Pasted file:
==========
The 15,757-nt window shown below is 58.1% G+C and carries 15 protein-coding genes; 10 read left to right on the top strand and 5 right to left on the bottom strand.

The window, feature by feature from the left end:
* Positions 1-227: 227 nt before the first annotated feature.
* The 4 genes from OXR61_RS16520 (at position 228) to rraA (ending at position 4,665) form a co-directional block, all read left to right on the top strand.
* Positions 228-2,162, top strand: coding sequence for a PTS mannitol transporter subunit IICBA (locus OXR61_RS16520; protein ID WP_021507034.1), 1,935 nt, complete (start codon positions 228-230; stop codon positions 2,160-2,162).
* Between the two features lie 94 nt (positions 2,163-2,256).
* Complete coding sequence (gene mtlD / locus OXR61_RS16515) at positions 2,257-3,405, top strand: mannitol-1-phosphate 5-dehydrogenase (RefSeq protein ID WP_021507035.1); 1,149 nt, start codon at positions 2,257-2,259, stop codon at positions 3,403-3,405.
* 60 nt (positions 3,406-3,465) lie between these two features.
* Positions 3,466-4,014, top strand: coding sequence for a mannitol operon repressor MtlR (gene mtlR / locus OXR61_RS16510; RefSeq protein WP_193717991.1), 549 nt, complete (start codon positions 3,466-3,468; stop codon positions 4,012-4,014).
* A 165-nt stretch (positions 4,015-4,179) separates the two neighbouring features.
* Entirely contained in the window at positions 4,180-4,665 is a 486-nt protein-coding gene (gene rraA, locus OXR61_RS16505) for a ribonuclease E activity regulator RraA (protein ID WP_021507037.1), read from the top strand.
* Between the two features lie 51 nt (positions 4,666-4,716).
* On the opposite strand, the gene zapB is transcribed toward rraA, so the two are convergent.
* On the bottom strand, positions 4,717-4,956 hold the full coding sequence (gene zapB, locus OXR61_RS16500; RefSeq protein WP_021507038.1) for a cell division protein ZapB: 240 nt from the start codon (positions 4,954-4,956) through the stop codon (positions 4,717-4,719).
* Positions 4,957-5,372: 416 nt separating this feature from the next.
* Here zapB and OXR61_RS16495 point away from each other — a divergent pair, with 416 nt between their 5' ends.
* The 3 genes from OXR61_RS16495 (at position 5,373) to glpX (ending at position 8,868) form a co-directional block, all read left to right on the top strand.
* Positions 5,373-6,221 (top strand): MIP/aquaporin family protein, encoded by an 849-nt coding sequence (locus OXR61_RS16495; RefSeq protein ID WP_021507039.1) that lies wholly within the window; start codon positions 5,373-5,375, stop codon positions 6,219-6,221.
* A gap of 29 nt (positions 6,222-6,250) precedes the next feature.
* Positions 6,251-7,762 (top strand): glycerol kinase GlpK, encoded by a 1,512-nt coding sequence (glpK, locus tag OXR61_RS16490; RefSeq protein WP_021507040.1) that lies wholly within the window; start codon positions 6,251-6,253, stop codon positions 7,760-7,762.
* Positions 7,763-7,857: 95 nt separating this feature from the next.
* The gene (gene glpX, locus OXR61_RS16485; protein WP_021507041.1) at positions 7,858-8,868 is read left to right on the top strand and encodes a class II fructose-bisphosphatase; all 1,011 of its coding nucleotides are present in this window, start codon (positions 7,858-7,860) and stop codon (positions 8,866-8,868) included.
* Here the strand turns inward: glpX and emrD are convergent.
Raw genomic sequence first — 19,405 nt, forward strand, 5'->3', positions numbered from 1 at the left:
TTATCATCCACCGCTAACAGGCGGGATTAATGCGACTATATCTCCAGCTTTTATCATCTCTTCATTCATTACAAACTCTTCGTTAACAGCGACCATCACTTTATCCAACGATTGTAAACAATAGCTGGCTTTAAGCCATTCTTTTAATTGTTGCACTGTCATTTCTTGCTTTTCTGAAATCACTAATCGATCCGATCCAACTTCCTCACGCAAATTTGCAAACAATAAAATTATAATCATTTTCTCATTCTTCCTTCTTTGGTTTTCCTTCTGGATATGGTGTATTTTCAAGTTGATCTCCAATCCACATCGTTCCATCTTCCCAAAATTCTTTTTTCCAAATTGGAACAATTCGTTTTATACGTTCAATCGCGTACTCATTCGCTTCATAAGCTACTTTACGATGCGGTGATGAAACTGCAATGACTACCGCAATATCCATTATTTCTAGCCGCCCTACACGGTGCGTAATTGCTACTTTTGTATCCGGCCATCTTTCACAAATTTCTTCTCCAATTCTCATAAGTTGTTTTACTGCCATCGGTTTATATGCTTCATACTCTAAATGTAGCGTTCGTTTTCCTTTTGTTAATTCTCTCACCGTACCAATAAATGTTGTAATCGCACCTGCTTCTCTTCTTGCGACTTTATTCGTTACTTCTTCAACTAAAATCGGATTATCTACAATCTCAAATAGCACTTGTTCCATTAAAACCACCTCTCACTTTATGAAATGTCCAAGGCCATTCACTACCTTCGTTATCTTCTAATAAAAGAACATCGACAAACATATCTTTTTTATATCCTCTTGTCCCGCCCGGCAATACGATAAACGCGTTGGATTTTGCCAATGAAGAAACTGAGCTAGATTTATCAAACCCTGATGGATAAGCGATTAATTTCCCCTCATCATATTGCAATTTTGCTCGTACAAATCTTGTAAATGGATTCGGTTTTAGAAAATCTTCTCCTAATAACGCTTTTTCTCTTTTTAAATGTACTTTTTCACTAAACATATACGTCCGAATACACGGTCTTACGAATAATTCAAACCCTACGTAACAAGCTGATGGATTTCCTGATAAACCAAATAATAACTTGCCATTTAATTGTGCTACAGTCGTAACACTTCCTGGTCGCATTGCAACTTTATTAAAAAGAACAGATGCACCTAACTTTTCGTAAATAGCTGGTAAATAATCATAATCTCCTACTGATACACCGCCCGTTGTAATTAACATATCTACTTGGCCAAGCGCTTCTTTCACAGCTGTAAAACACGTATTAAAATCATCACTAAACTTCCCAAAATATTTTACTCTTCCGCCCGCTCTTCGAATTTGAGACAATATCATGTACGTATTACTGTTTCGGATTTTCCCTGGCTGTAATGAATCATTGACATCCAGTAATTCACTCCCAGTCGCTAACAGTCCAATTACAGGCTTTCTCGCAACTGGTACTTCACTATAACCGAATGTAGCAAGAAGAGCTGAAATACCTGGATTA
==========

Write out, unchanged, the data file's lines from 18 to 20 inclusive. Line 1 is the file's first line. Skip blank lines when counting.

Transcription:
* Positions 5,373-6,221 (top strand): MIP/aquaporin family protein, encoded by an 849-nt coding sequence (locus OXR61_RS16495; RefSeq protein ID WP_021507039.1) that lies wholly within the window; start codon positions 5,373-5,375, stop codon positions 6,219-6,221.
* A gap of 29 nt (positions 6,222-6,250) precedes the next feature.
* Positions 6,251-7,762 (top strand): glycerol kinase GlpK, encoded by a 1,512-nt coding sequence (glpK, locus tag OXR61_RS16490; RefSeq protein WP_021507040.1) that lies wholly within the window; start codon positions 6,251-6,253, stop codon positions 7,760-7,762.